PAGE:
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Original Essays | September 17, 2014

Merritt Tierce: IMG Has My Husband Read It?



My first novel, Love Me Back, was published on September 16. Writing the book took seven years, and along the way three chapters were published in... Continue »
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    Love Me Back

    Merritt Tierce 9780385538077

Original Essays | September 18, 2014

Lin Enger: IMG Knowing vs. Knowing



On a hot July evening years ago, my Toyota Tercel overheated on a flat stretch of highway north of Cedar Rapids, Iowa. A steam geyser shot up from... Continue »
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    The High Divide

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Powell's Q&A

Pope Brock

Describe your latest project.
Charlatan is a nonfiction black comedy about "Dr." John Brinkley, the most successful quack in American history, and the quack-buster from Chicago who finally brought him down. Brinkley first became famous for transplanting goat testicles into impotent men as a virility booster. He went on to build a vast, bogus, and often lethal medical practice during the 1920s and '30s, amassing great wealth while making brilliant innovations in advertising, broadcasting, political campaigning, and country music. The million-watt radio station he built in Mexico, which reached all over the Western world, peddled his spurious cures along with perfume to increase your earning power and autographed pictures of Christ. It also created the template for AM radio and helped kick-start rock and roll. Though largely forgotten, Brinkley's impact on American culture was enormous, and the whole thing was terrific fun to research and write.

  1. Charlatan: America
    $5.50 Used Hardcover add to wishlist
    "Told with uproarious brio...heavenly....A book so lively that its wild stories are virtually wall-to-wall." Janet Maslin, New York Times

    "Wonderful American social history and lots of fun." Kirkus Reviews

    "An entrancing book....Brock masterfully captures this amazing and amusing history." USA Today


If someone were to write your biography, what would be the title and subtitle?
All of us writers proceed by a sort of trick of the mind: we have to believe that our prose doesn't just matter, it's of vital importance, that there's a desperate hole out there in the world that only our next book will fill. Writers need this inflated sense of mission to get anything done. Nevertheless, I'm fully aware that the only reason someone would ever write my biography would be to have his family returned unharmed.

What fictional character would you like to date, and why?
Is Candy too obvious?

What's the strangest or most interesting job you've ever had?
My first job out of college was working at a conveyer belt in a vitamin warehouse in Massachusetts. I stood with other workers on either side, separated from them by urinal-style panels so we couldn't talk to each other. The job was to fill mail-order requests from the racks of different bottled vitamins behind us. We worked from 8:30 to 10:20, when a bell would ring and we'd run to the far wall and smoke. Ten minutes later the bell would ring again and we'd go back. It went on like this all day. The shocking monotony aside, what I remember most are the notes some customers scrawled on their vitamin orders. I began to realize how many impoverished people were turning to overpriced vitamins as a last resort to try to keep themselves and their families healthy since they couldn't afford a decent diet. I found this increasingly disturbing. One day I came home from that job to find a notice on the door saying my building was condemned. After that there was nowhere to go but up.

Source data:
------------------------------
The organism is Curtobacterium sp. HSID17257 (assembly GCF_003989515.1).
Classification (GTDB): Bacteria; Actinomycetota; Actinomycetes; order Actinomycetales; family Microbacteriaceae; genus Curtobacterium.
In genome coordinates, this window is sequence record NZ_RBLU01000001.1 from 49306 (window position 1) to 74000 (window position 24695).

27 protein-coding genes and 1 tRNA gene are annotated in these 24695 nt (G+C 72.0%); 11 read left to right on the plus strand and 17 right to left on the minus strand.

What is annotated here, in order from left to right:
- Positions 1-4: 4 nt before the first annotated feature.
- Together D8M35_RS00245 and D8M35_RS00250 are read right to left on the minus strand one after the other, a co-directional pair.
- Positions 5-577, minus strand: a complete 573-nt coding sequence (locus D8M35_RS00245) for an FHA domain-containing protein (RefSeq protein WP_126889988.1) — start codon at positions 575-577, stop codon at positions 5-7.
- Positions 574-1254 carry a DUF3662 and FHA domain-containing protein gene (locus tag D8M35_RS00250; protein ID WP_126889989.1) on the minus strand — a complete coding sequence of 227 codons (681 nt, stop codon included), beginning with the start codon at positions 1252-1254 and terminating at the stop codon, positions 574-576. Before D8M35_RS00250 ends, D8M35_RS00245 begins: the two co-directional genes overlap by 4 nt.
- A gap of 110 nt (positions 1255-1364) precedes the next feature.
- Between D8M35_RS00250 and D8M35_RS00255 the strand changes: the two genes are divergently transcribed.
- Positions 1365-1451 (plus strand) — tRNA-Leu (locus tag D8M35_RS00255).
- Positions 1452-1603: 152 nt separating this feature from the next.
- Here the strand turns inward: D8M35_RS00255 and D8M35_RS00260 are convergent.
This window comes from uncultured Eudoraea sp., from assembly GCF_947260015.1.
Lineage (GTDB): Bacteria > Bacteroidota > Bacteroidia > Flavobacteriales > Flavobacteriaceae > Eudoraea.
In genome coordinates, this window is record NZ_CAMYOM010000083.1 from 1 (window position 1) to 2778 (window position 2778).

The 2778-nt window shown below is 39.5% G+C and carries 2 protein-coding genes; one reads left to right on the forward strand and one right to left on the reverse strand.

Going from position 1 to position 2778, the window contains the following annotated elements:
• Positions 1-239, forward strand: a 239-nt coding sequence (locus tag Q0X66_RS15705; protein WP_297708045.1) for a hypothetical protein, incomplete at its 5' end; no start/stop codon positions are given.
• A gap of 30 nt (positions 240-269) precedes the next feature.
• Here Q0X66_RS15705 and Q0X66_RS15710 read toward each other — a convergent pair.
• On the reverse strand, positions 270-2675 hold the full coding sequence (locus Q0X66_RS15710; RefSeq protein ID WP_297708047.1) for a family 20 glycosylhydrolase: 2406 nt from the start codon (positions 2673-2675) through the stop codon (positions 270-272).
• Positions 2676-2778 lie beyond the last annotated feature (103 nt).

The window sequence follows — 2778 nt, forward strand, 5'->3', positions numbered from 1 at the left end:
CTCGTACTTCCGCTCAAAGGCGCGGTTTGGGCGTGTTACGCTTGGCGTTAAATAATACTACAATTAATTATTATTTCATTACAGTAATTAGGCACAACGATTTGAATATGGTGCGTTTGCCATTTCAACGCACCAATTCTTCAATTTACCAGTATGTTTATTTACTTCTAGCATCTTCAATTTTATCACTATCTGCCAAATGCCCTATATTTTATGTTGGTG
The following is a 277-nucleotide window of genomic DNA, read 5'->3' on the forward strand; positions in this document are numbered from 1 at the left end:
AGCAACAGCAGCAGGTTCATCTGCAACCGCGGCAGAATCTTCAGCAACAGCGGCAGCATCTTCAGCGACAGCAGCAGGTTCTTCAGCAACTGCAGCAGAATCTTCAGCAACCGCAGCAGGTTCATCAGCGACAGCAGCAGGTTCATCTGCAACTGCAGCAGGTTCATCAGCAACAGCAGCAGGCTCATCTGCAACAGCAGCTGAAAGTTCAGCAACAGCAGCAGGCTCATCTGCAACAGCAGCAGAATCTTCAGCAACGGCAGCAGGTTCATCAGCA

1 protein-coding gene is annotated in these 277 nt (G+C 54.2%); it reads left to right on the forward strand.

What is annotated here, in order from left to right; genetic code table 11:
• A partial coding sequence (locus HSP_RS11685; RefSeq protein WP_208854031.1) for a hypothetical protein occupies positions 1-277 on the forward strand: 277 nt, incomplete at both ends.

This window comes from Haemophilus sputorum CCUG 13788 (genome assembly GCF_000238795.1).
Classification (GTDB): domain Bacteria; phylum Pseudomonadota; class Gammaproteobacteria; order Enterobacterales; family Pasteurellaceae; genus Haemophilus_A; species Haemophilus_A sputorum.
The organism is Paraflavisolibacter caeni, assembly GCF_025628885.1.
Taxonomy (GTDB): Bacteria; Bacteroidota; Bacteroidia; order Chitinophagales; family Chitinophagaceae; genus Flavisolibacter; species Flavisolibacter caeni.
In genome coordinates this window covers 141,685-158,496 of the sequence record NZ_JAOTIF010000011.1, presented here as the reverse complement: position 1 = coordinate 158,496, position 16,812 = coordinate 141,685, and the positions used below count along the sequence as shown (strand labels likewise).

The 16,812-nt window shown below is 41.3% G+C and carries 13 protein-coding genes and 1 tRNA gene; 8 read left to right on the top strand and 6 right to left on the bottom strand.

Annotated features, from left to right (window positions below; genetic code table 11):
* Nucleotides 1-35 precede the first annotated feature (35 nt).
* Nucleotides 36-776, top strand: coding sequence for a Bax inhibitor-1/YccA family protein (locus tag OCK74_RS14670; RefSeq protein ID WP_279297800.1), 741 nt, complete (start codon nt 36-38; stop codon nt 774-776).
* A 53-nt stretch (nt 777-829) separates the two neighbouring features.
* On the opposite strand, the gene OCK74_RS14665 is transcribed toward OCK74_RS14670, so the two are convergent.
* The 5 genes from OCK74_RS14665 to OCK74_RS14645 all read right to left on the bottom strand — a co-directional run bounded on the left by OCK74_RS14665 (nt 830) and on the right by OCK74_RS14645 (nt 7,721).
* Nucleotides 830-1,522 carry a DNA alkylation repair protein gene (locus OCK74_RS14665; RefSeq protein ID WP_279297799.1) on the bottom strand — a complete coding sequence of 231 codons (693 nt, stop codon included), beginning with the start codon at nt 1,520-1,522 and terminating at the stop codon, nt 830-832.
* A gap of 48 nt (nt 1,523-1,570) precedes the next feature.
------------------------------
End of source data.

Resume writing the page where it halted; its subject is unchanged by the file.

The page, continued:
Writers are better liars than other people: true or false? Why, or not?
Mothers are the best liars. Think back.

Offer a favorite sentence or passage from another writer.

I don't like crooks. And if I did like crooks, I wouldn't like crooks who are stool pigeons. And if I did like crooks who are stool pigeons, I still wouldn't like you!
The Thin Man (screenplay)

Name the best television series of all time, and explain why it's the best.
In the 1980s I was enthralled by Hill Street Blues, and I still think it stands as the most influential TV series of the last 30 years. Hill Street was the first show to feature a large, diverse cast with cross-cutting storylines that often unspooled across several weeks, comic one moment, dramatic the next. This whole concept (created by Steven Bochco and Michael Kozoll) was brand-new in 1981. All those sprawling shows we've rhapsodized over since, right down to The Sopranos, etc., are riffs on the Hill Street model.

Dogs, cats, budgies, or turtles?
We have two gerbils we keep in a closet so the cats can't get at them. They're living in what amounts to solitary confinement with the lights on 24 hours a day. (We're afraid that if we turned the lights out, it would scare them more.) I think if Dick Cheney had gerbils, this is how he would treat them, and I feel bad about it. If anyone out there would like two gerbils, please let me know.

Recommend five or more books on a single subject of personal interest or expertise.

Great Books without Prose in the Normal Sense:

Thirty Years of Treason, Eric Bentley, ed. — HUAC testimony during the McCarthy era

The Essential Lenny Bruce, John Cohen

Unsold Television Pilots, 1955–1990, Lee Goldberg, ed.

The Complete Lyrics of Ira Gershwin, Robert Kimball, ed.

The Glory of Their Times, Lawrence Ritter, ed. — Oral histories of baseball players from the early 20th century

÷ ÷ ÷

Pope Brock is the author of Charlatan and the critically acclaimed Indiana Gothic, the story of his great grandfather's murder in 1908. He lives in upstate New York with his twin daughters, Molly and Hannah. Visit his website at www.popebrock.com.

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